25. I agree your books are like eating Fritos. My Chiropractor has a basket in her waiting room that have books in it and they are free for you to take. I walked out one day with Desert Heat. I had it for a couple of months before I picked it up and read it. By the time I read it I had book 2 in the Joanna Brady series. Something like 4 or 5 months later I had read all of the books in the Joanna, Ali, Beau and Walker family series and I’m counting the days till Blessing of the Lost Girls comes out. I love your books and reading your blog.

  26. Long story short, used to travel by air at lot for business, found a Beaumont book in the seat pocket, opened it up and there was a note inside cover, ‘you should read this book at revolves around Seattle’ . I started and could not put it down, then I passed it on and noted to the next person that found it ” having lived in Seattle most of my life this writer knows Seattle inside and out, read it!! I am a reader of your books.

    Now I have found a life partner and low and behold she has read every one of your books. We have attended your 3rd place books events and enjoyed your time with us.

    Kathy Peterson is on your blog list and she forwards it to me. We just celebrated our 80’s birthdays the 1st of August. Kathy is very energetic and has a number of ladies friends she keeps in touch with for lunchs and evening events. She lives in Kenmore and I know she would love to lunch or dinner with you as she lives for you next book to hit the stores.



  27. I’m so glad to hear Bill’s misdiagnosis was solved and he has speech again. What an interm of a very difficult time.

  28. That is such a neat story. Glad your husband is getting better. That is a tough thing to go

  29. So thankful Bill is on the mend. Proud of your persistence in finding another doctor.
    How many of your readers know what pulling a calf is? Grew up in Texas.
    Yes, we need more laughter and hopefully it will be clean language. Can’t believe how the modern generation thinks a stream of filthy words is funny.
    Yep, I”m 80+ years old.

    • David, there are several authors I do not read because of the filthy language they use. Mom told me people who use bad language show their ignorance. They don’t know any better. I also skip those who write detailed sex scenes. I like to have my characters heading for the bedroom. The next page is the morning after and a new chapter. 🙂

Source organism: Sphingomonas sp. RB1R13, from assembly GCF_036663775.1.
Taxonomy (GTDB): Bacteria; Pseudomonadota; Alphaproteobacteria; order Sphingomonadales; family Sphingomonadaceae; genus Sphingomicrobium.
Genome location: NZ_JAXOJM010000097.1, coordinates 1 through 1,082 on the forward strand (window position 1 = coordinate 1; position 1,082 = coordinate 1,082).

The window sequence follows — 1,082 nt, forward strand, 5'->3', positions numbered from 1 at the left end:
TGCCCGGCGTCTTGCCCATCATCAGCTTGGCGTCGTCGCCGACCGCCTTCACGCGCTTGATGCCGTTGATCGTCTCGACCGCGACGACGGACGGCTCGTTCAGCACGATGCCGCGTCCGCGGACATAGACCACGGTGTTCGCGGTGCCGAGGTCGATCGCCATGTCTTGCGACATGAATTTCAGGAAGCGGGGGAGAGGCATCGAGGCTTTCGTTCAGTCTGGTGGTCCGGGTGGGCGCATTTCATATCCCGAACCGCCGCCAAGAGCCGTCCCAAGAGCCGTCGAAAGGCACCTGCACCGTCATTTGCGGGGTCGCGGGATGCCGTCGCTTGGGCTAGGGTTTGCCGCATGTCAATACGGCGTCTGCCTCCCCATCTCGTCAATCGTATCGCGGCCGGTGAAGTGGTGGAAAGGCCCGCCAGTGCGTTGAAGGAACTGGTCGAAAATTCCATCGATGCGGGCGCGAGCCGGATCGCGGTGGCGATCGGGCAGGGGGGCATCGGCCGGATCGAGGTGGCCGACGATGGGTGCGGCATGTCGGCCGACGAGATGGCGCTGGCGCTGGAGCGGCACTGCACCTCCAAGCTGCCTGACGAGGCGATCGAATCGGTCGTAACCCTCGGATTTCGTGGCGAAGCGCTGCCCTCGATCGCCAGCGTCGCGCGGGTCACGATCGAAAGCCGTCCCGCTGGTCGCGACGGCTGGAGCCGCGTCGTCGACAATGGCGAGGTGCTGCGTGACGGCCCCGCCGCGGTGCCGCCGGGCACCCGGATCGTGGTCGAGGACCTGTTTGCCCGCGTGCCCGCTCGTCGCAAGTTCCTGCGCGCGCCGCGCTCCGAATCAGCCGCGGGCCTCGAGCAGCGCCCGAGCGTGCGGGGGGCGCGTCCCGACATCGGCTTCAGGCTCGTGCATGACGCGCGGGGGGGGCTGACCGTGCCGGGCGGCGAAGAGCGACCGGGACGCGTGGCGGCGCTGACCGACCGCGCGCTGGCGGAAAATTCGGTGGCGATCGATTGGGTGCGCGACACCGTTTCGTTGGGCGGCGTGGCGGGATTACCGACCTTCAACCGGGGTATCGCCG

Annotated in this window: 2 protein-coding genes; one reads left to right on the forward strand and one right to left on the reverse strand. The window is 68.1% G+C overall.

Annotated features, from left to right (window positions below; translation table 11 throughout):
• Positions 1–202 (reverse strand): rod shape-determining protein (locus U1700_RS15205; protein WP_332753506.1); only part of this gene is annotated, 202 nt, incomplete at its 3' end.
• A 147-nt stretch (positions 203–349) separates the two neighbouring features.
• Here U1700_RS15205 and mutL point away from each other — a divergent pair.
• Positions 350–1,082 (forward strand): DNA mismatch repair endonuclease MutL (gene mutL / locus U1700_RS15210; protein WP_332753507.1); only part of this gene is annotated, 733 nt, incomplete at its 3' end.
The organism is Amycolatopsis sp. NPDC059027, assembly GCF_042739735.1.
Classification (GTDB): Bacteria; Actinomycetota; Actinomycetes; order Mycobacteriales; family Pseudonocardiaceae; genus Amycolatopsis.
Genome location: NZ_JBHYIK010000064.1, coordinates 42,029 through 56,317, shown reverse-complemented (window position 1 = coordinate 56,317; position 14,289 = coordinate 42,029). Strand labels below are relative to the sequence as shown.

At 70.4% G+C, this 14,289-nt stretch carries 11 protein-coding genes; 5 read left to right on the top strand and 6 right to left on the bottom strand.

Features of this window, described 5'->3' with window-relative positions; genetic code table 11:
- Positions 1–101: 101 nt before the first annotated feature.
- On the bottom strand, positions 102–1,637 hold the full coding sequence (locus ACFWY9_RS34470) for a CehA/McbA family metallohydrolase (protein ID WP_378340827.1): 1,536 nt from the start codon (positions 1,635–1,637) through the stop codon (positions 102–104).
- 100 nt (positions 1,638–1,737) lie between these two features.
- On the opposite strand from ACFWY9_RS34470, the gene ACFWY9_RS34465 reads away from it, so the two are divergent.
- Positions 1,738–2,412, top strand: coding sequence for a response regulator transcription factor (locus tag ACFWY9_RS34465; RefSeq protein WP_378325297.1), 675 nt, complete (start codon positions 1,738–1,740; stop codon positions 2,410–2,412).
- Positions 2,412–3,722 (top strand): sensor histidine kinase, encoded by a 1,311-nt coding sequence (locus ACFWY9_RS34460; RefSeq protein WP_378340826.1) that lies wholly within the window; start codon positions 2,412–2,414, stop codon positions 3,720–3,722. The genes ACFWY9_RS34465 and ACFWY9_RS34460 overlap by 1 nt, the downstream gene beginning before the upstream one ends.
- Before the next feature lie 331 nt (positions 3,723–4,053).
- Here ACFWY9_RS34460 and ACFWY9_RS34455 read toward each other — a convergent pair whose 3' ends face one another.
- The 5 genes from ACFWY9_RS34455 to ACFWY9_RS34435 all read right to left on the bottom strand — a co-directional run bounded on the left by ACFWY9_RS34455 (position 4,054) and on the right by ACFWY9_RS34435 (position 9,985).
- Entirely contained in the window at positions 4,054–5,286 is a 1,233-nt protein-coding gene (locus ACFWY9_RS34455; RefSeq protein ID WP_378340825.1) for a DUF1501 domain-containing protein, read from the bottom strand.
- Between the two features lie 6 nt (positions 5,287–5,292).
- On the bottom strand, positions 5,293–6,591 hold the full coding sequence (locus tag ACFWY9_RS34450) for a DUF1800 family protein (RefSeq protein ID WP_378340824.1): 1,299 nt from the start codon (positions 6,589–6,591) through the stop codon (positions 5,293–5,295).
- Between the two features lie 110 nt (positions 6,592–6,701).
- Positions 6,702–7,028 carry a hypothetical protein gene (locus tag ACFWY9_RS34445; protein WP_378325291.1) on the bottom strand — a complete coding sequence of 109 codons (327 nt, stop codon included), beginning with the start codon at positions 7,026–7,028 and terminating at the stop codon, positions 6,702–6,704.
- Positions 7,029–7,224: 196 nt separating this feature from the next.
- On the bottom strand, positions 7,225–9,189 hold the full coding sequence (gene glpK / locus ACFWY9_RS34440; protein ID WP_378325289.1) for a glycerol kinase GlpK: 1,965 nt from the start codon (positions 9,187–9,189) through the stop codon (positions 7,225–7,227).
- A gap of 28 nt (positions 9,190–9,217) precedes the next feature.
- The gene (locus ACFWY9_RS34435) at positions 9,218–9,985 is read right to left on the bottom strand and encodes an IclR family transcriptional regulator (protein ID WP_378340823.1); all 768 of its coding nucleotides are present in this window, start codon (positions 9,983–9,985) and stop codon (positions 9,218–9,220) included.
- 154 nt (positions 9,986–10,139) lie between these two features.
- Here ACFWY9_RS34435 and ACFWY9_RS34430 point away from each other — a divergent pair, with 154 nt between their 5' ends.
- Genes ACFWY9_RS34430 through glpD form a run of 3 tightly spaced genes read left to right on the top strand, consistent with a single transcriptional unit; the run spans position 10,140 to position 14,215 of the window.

30. Yes Art Linkletter was hilarious with precious children saying funny, sweet, surprising comments!! There is a British Comedian n Facebook called Michael Barrymore that has a show doing the same thing. Hilarious and the laughter is so needed now!

  31. Best news I have heard in some time about Bill being on the mend. The other good news about that is the trickle down theory, when Bill goes on the mend so do you! Caregivers seldom get any respite care themselves.

  32. Your blogs are too much fun! Every one stirs memories I’m glad to take out and dust off. Art Linkletter! Visiting California, we showed up too late to get in, but the usher that was saying NO couldn’t take his eye off one ot us. Sally was truly a vision, she worked at it and was used to being in the spotlight. So when he said to go around the side of the building and he would meet us at another door, we youthfully trusting girls did just that. We ended up in the sponsor’s booth and backstage and enjoyed the program immensely! He made several other shows available, too. Thanks, Sally-up-in-Heaven. That was 76 years ago and I remember it like it was yesterday!

  33. Good sound advice. And I admit to proudly being in the Frito group! Your stories are always a great escape. Keep them coming.

    • I am so glad Bill is better and you can once again enjoy each other and have company. I know all too much about misdiagnosed. It sounds as though you had lots of fun with your friends from Alaska.
      Laughter is so important in our lives. My father used to keep us rolling in laughter with his quick whit and positive disposition. I really miss that man but my niece inherited that trait of making you laugh so if I need a laugh, I call her.
      Can’t wait for Girls’ Night Out.